Woman settles lawsuit with North Memorial, hopes for more inclusivity in future jobs
(FOX 9) - Kayla Vogt has her heart set on a career improving the quality of life of people with disabilities.
In 2020, she applied for a greeter job at North Memorial Hospital. She hoped to get her foot in the door, while learning more about the healthcare system and the needs of its patients. But in a federal lawsuit filed later, Vogt claimed she was refused the job because she is deaf.
"I was not given a chance," Vogt told FOX 9 on Tuesday. "I was devastated."
Vogt has been "profoundly deaf" since birth, the result of a genetic condition requiring her to wear a hearing aid and communicate largely through American Sign Language. However, the second year University of Minnesota graduate student contends she was fully capable of the job at North Memorial, if she had been provided with reasonable accommodations. "But I was not given the opportunity to show that," Vogt said.
This month, North Memorial agreed to pay $180,000 to settle the lawsuit, without admitting any wrongdoing. As part of the settlement, for the next two years North Memorial also agreed to make several changes in its hiring process.
In a statement to FOX 9 on Tuesday, a spokesperson for North Memorial wrote:
North Memorial Health recently reached a settlement agreement with Kaylah Vogt and the EEOC regarding an employment inquiry made through a staffing agency in July, 2020. We recognize that our onboarding processes in place for temporary roles may have been compromised during the height of the COVID-19 pandemic and we understand Ms. Vogt’s disappointment in the decisions that were made at that time.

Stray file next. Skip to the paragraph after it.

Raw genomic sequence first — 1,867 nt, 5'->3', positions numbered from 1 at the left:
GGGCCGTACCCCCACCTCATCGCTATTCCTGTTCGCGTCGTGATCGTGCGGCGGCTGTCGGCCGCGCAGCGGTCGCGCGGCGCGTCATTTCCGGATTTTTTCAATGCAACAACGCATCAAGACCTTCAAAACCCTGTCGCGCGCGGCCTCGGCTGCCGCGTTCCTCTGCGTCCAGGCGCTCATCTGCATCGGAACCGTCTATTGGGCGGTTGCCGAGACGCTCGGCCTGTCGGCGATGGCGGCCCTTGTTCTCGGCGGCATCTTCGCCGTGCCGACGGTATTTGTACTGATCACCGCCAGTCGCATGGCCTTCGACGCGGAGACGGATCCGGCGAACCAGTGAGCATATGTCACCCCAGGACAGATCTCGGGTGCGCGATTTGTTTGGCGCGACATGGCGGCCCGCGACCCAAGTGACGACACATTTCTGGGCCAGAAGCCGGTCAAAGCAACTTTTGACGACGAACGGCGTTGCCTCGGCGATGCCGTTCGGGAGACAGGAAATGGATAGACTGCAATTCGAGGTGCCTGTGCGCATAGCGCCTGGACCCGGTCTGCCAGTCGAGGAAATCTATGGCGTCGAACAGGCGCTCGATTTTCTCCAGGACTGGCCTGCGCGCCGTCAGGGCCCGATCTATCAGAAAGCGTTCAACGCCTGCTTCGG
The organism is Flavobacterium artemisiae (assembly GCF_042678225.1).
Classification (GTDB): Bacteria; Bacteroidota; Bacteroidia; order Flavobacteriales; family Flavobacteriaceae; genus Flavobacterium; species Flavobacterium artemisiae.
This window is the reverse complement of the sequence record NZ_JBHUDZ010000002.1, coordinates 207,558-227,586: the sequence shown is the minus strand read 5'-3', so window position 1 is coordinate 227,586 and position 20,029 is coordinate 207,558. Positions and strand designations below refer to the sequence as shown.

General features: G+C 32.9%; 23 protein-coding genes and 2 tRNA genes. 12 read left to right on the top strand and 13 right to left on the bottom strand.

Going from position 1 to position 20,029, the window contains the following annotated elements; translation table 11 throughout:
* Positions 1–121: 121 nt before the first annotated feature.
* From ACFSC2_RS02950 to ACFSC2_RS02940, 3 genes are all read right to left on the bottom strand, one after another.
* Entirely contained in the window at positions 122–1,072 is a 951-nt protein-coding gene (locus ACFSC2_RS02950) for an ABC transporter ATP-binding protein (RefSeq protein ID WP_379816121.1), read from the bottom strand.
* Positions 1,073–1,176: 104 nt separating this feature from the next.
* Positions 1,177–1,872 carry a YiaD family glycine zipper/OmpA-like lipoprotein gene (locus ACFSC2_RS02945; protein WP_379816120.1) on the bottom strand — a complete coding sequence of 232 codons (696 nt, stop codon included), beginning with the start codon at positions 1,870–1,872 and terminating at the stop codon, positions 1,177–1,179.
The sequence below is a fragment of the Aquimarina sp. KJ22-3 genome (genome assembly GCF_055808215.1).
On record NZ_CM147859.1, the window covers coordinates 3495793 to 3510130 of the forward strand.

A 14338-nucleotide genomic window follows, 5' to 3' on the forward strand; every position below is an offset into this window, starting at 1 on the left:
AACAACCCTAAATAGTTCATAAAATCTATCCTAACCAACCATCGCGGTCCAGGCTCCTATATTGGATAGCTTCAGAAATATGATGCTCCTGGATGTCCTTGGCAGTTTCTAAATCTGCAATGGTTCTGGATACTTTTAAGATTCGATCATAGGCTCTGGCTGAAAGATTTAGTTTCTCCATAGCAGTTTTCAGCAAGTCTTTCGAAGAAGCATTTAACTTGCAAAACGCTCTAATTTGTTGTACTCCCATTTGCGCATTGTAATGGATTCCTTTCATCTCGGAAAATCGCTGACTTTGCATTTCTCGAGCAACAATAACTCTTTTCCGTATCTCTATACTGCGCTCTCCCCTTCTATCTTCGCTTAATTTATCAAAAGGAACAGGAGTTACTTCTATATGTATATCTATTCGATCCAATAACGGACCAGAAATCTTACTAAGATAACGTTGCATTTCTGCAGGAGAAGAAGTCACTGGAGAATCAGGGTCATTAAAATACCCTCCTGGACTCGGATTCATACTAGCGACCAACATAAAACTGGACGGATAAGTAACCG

North Memorial Health is committed to our inclusive culture and hiring practices and we embrace the unique contributions, abilities and experiences of each team member and all prospective team members. We have reviewed specific practices following this case and will continue to strive to ensure our customers, our current, past and future team members, and our providers feel valued and respected.
"I am happy with the settlement, because I can move forward," Vogt says.
Still, she hopes the healthcare system can go even further. She wants administrators to use her situation as a lesson on the importance of patiently investigating a person’s disability, to better determine if that person is the right fit for a job.
"I hope that they realize that people with disabilities can do the job," Vogt said. "They have a lot to offer."
Now Vogt is also working to create a nonprofit called Life Signals, that will support people in similar circumstances, by connecting them with resources and counseling.
"They have a hard time finding a job, or they have a hard time to be taken seriously, to be treated like a human being," Vogt finished.